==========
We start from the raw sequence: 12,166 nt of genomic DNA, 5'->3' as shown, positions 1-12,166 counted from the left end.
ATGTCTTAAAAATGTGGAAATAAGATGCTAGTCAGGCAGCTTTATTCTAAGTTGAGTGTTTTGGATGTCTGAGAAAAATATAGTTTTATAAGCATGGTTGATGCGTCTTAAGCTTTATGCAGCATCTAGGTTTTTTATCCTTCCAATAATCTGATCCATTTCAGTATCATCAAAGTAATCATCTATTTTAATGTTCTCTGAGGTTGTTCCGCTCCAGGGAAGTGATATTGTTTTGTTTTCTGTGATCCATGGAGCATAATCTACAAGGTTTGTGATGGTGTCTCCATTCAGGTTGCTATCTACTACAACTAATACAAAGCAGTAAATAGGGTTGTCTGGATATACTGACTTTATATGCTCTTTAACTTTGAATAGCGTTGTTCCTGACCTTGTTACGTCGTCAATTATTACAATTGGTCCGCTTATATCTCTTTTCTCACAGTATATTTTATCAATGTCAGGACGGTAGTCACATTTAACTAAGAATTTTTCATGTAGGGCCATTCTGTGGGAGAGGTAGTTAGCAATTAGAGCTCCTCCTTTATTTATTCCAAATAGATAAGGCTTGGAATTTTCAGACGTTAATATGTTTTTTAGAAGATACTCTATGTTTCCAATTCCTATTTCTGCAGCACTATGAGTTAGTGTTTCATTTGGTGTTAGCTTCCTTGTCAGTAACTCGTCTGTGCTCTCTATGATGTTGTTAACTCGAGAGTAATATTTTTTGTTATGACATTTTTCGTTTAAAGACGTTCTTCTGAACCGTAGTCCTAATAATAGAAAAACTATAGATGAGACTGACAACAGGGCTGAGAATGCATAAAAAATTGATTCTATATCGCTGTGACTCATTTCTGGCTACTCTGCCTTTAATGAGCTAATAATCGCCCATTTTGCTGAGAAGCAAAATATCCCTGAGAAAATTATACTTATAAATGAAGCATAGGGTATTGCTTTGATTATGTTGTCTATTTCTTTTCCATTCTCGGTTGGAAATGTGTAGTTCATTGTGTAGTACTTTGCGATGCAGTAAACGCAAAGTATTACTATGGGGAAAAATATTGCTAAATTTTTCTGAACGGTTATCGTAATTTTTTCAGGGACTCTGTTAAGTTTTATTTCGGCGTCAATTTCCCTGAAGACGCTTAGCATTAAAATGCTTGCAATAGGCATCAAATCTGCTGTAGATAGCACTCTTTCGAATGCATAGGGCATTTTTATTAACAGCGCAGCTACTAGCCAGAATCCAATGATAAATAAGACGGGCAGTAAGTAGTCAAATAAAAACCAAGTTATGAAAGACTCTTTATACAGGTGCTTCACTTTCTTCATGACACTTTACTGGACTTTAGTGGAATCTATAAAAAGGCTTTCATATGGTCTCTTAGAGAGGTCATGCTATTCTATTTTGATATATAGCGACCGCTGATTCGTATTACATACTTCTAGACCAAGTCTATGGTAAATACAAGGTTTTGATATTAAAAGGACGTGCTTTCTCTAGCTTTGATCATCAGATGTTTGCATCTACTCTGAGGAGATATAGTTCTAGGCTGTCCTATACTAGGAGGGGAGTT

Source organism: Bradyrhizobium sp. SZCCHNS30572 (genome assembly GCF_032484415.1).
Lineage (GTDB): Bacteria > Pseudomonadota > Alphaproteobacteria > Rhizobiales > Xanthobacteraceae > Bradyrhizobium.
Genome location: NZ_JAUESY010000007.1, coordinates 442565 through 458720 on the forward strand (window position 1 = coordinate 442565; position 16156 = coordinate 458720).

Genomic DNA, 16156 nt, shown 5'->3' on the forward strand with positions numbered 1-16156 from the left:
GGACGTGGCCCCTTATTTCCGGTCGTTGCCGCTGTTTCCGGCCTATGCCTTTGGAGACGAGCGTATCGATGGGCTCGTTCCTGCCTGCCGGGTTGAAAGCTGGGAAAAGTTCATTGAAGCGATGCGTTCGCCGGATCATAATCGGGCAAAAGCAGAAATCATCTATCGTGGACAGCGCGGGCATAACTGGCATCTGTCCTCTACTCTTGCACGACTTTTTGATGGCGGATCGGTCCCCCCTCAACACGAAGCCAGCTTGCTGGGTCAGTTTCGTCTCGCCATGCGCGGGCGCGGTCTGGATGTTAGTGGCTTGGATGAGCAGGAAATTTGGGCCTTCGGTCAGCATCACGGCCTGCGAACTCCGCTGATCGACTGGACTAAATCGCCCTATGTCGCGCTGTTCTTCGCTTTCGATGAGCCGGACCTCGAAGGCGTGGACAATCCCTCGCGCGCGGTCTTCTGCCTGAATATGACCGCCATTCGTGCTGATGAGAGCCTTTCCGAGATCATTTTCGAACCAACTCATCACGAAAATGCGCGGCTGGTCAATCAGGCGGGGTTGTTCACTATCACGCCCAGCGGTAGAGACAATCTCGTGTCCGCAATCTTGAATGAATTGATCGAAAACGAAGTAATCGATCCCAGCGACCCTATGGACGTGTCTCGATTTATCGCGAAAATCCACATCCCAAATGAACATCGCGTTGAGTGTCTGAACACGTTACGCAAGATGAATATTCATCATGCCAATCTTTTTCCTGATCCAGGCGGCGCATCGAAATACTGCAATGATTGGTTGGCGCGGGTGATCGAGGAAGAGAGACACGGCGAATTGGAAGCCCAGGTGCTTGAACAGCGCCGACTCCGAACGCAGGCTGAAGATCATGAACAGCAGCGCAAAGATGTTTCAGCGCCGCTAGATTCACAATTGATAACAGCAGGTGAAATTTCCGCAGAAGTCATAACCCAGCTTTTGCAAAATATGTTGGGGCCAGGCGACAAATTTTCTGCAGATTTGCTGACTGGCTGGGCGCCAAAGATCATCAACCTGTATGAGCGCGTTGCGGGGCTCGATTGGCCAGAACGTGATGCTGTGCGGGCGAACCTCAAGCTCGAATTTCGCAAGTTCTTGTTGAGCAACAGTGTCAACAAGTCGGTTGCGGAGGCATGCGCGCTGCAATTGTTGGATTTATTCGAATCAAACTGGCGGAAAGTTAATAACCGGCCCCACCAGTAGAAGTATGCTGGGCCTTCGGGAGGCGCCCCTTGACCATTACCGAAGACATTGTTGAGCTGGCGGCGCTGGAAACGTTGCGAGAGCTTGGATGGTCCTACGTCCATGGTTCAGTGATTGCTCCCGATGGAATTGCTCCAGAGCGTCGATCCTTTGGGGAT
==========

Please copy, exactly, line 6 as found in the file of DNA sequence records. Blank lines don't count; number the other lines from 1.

Genomic DNA, 16156 nt, shown 5'->3' on the forward strand with positions numbered 1-16156 from the left: